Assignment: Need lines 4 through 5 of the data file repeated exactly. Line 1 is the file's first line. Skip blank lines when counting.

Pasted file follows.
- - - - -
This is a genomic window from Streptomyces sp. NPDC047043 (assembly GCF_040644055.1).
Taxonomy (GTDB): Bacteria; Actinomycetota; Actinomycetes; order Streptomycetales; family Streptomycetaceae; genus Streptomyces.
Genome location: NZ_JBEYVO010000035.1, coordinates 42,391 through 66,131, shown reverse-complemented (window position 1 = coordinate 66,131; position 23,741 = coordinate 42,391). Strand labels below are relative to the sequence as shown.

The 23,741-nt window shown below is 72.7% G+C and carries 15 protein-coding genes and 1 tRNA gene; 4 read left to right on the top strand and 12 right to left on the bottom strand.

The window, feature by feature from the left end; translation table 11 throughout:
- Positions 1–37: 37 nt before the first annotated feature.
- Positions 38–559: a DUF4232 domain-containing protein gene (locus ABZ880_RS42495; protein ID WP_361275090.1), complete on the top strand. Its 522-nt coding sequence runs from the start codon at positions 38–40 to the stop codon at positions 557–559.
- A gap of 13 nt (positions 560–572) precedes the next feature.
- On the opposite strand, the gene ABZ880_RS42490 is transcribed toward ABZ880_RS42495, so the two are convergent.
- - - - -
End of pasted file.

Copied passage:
The 23,741-nt window shown below is 72.7% G+C and carries 15 protein-coding genes and 1 tRNA gene; 4 read left to right on the top strand and 12 right to left on the bottom strand.

The window, feature by feature from the left end; translation table 11 throughout: